Kyiv Post
    Bri­an Bon­ner: Poroshenko becom­ing anoth­er Yanukovych

    Bri­an Bon­ner
    Feb. 04, 2016 23:27

    The Feb. 3 res­ig­na­tion of Econ­o­my Min­is­ter Aivaras Abro­mavi­cius may, once and for all, expose Ukrain­ian Pres­i­dent Petro Poroshenko as the fraud that he is on the reform front – some­thing most Ukraini­ans fig­ured out long ago, judg­ing from the polls.

    Prime Min­is­ter Arseniy Yat­senyuk is also to blame, slight­ly less so, because peo­ple nev­er elect­ed him to this job and he has few­er pow­ers than Poroshenko.

    Poroshenko has in sev­er­al ways abused the trust placed in him by Ukrain­ian vot­ers who put him in office by a land­slide on May 25, 2014.

    His chutz­pah is amaz­ing, con­sid­er­ing the fate of pre­de­ces­sors who betrayed the nation­al inter­est, most recent­ly Moscow res­i­dent Vik­tor Yanukovych, who couldn’t get out of Ukraine fast enough on Feb. 21, 2014, once he real­ized that flight was the only way to save his life.

    The dreams of the Euro­Maid­an Rev­o­lu­tion have been blocked by two years of Poroshenko’s oh-so-clever obstruc­tions. Poroshenko acts as if the rest of us are too stu­pid to fig­ure out what is hap­pen­ing. I pre­dict Ukraini­ans will soon bring severe con­se­quences on him for his arro­gant betray­als.

    I hate to agree with bil­lion­aire oli­garch Igor Kolo­moisky, but he was more right than wrong when he told Politi­co on Dec. 21 that the only dif­fer­ence between Poroshenko and Yanukovych is “a good edu­ca­tion, good Eng­lish and lack of a crim­i­nal record.” Oth­er­wise, both are “craven to absolute pow­er.”

    Oli­garchs down, not out

    Poroshenko pledged to dis­man­tle the oli­garchy. He did not. The old oli­garchy may be down, due to a war-induced reces­sion, but they are not out. And the pres­i­dent is get­ting rich­er and so are his allies, if Abro­mavi­cius is to be believed. If any­thing, a new oli­garchy is form­ing under his con­trol.

    Abro­mavi­cius quit, alleg­ing that a top Poroshenko ally in par­lia­ment, Ihor Kononenko, was schem­ing to install his loy­al­ists in charge of key state-owned enter­pris­es. Abro­mavi­cius had been push­ing hard to sell as many as 1,500 state-owned enter­pris­es, which have been milked by insid­ers, includ­ing sev­er­al under the Econ­o­my Ministry’s man­age­ment. But if Abro­mavi­cius is right, Kononenko and oth­ers want to keep steal­ing from these enter­pris­es. Kononenko denies any wrong­do­ing.

    But in an incred­i­ble res­ig­na­tion state­ment, Abro­mavi­cius said that Kononenko pressed for “his can­di­dates to take the posi­tion of CEOs at state-owned Ukrhim­transam­mi­ak, in which he seems to have a stake...he failed to sup­port me in remov­ing (Vic­tor) Bondyk, who is affil­i­at­ed with the (Yanukovych-led) Par­ty of Regions, as CEO. Instead, Kononenko ensured his asso­ciates were appoint­ed to senior posi­tions and joined the old CEO in run­ning the com­pa­ny as they see fit.

    “Through a crony of his in the par­lia­ment, Kononenko attempt­ed to influ­ence key appoint­ments in the state-owned Derzh­zovnish­in­form, in met­al pow­der fac­to­ries, and the Nation­al Accred­i­ta­tion Agency. This entire ram­page cul­mi­nat­ed in Kononenko’s desire to have his per­son­al deputy min­is­ter of econ­o­my – one respon­si­ble for Naftogaz and oth­er state-owned com­pa­nies,” Abro­mavi­cius said.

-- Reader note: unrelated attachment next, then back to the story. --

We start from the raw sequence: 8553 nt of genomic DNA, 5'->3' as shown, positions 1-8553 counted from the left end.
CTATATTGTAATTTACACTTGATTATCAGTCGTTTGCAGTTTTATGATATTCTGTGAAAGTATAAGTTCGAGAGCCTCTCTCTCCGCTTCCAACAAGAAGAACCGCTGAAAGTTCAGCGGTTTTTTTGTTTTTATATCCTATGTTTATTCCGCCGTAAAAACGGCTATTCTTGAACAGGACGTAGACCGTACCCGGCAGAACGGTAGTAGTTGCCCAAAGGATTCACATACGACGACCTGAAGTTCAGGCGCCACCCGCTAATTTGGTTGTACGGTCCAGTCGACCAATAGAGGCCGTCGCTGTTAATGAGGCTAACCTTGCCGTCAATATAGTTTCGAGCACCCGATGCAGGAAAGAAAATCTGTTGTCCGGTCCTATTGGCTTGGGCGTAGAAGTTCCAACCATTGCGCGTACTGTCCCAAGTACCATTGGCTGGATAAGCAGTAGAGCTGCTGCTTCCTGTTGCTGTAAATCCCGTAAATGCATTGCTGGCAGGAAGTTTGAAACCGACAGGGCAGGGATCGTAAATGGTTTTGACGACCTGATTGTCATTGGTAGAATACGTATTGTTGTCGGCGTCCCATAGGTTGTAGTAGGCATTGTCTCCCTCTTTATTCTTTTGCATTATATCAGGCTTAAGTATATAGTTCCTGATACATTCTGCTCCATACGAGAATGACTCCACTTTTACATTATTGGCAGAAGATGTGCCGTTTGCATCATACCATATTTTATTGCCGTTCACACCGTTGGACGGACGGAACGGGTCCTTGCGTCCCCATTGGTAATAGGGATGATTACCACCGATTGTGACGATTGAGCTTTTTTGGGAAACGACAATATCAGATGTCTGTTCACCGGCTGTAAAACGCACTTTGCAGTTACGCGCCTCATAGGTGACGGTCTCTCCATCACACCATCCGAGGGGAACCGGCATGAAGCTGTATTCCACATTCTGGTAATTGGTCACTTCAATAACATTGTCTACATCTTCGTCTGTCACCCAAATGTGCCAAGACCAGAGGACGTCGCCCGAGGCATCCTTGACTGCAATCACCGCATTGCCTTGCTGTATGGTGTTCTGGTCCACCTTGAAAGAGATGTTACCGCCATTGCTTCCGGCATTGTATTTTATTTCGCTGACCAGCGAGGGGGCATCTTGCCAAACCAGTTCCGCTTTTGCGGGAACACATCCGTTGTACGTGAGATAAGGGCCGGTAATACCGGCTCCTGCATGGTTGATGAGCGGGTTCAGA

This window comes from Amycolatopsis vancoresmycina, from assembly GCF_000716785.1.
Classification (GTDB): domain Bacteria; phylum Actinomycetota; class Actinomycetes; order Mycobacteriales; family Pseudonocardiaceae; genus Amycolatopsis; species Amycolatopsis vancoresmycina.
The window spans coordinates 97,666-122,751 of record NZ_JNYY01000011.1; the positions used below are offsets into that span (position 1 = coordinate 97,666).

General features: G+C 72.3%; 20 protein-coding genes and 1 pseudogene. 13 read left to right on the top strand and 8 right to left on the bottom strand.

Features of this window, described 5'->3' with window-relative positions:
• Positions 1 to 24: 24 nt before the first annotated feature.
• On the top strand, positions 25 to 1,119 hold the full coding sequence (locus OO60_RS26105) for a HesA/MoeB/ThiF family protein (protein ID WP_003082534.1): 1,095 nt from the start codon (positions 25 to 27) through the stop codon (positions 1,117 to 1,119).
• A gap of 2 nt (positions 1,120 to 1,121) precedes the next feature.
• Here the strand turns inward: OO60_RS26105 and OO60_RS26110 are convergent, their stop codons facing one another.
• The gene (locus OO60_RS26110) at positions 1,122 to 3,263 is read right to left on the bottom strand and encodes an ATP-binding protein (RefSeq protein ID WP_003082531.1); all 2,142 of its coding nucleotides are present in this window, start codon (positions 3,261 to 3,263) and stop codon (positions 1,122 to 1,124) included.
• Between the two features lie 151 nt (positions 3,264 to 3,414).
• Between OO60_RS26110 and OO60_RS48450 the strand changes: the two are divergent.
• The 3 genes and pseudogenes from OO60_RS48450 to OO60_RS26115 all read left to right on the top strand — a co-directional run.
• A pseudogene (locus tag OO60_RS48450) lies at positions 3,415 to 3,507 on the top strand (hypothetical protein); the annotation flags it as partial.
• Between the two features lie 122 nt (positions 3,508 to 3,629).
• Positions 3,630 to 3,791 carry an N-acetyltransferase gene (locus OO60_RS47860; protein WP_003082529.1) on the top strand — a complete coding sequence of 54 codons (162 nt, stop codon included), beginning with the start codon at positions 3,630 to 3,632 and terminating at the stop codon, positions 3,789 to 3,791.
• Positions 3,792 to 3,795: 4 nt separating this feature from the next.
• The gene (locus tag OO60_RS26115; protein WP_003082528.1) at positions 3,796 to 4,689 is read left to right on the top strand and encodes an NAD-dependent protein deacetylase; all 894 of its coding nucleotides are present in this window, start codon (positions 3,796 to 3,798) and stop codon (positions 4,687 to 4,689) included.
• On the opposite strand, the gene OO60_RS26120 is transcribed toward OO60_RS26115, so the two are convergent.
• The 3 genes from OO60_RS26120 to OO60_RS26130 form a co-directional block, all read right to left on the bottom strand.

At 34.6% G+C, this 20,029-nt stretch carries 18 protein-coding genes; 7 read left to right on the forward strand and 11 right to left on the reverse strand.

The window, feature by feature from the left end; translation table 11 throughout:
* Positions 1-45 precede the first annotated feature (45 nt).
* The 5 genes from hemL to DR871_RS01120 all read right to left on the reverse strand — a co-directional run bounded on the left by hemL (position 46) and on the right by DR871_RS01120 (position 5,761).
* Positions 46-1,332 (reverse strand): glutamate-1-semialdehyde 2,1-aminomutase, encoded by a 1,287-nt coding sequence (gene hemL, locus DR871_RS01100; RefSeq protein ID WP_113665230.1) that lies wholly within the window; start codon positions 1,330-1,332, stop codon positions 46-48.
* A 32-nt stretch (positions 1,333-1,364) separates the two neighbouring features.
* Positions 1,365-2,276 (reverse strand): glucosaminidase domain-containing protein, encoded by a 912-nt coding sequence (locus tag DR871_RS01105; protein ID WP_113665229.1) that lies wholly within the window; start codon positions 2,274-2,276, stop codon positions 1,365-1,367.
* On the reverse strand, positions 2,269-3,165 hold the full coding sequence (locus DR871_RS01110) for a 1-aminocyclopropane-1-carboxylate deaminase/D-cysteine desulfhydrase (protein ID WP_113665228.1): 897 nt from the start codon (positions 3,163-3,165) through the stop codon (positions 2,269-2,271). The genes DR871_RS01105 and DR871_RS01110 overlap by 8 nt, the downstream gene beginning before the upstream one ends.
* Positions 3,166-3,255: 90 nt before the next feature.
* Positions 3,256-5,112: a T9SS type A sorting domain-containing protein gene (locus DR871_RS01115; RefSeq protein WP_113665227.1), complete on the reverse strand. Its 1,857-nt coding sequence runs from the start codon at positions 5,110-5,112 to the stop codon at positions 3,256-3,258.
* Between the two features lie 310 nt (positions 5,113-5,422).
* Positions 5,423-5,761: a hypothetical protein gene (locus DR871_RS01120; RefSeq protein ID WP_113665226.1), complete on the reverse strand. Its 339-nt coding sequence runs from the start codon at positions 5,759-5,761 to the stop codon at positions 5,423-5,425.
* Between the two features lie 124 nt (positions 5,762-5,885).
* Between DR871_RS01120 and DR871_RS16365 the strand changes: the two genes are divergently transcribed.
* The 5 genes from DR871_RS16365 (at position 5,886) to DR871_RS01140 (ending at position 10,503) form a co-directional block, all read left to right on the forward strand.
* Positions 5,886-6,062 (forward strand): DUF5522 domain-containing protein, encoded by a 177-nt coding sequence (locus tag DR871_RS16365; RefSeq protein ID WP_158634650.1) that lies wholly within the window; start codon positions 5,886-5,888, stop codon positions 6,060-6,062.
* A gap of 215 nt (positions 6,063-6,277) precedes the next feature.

His res­ig­na­tion state­ment in full is well worth read­ing here.

    No rule of law

    Poroshenko promised to change the cor­rupt and use­less crim­i­nal jus­tice sys­tem. He did not. Instead, he and Yat­senyuk have proven skill­ful in obstruct­ing changes – espe­cial­ly when their allies attempt­ed to jeop­ar­dize the inde­pen­dence of new anti-cor­rup­tion bod­ies.

    The obstruc­tion­ism ensures that cor­rup­tion – old and new – will remain unpun­ished.

    I have inter­viewed each of these three min­is­ters who resigned – Agri­cul­ture Min­is­ter Olek­siy Pavlenko, Infra­struc­ture Min­is­ter Andriy Pyvo­varsky and Abro­mavi­cius. Each of them sent crim­i­nal cas­es against Yanukovych-era pre­de­ces­sors to the prosecutor’s office, only to have them sink into a black hole. Each of them com­plained about the bureau­cra­cy and about their inabil­i­ty to fire cor­rupt man­agers of state-owned enter­pris­es. While they didn’t com­plain about Poroshenko or Yat­senyuk dur­ing the inter­views I had with them, it seemed clear to me that they weren’t get­ting the back­ing they need­ed.

    Ukraine’s top polit­i­cal lead­ers will sim­ply not give up their pow­er to decide who goes to jail and who doesn’t and leave these issues to judges, pros­e­cu­tors, and police – or bet­ter yet, cit­i­zen juries.

    So Poroshenko keeps a use­less pros­e­cu­tor, Vik­tor Shokin, who leads 15,000 use­less pros­e­cu­tors.

    Poroshenko keeps 9,000 judges, most of whom are use­less and cor­rupt as well.

    Yat­senyuk keeps a use­less inte­ri­or min­is­ter, Arsen Avakov.

    And mean­while, alle­ga­tions of cor­rup­tion – yes, all denied – swirl around Shokin, Avakov and too many police, pros­e­cu­tors and judges to name.

    Bot­tom line: Law enforce­ment has deliv­ered noth­ing but injus­tice two years after the Euro­Maid­an Rev­o­lu­tion. And as long as they get to call the shots, that’s the way Poroshenko and Yaten­syuk want it.

    Keeps his assets

    But Poroshenko’s decep­tion goes far­ther. He promised to sell his busi­ness assets, includ­ing Chan­nel 5, but did not.

    He keeps doing busi­ness with the nation that has waged war against Ukraine and stolen Crimea. He also, with a wink and a nod, allowed Ukraini­ans to keep trad­ing with Russ­ian-occu­pied Crimea until activists last fall erect­ed a block­ade.

    ...

    At home, he gives inter­views main­ly to con­trol­lable jour­nal­ists.

    Abroad, he counts on answer­ing ques­tions from for­eign jour­nal­ists who don’t have an in-depth knowl­edge of Ukraine’s sit­u­a­tion to pose hard­er ques­tions.